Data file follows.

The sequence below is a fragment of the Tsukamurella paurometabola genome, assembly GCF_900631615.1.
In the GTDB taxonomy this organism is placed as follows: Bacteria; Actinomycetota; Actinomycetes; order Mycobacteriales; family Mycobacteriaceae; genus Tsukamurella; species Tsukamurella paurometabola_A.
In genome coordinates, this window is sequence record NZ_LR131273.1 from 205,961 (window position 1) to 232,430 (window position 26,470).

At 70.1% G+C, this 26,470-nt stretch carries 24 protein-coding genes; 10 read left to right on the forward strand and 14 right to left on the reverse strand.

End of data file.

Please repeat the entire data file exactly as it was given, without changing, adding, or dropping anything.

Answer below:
The sequence below is a fragment of the Tsukamurella paurometabola genome, assembly GCF_900631615.1.
In the GTDB taxonomy this organism is placed as follows: Bacteria; Actinomycetota; Actinomycetes; order Mycobacteriales; family Mycobacteriaceae; genus Tsukamurella; species Tsukamurella paurometabola_A.
In genome coordinates, this window is sequence record NZ_LR131273.1 from 205,961 (window position 1) to 232,430 (window position 26,470).

At 70.1% G+C, this 26,470-nt stretch carries 24 protein-coding genes; 10 read left to right on the forward strand and 14 right to left on the reverse strand.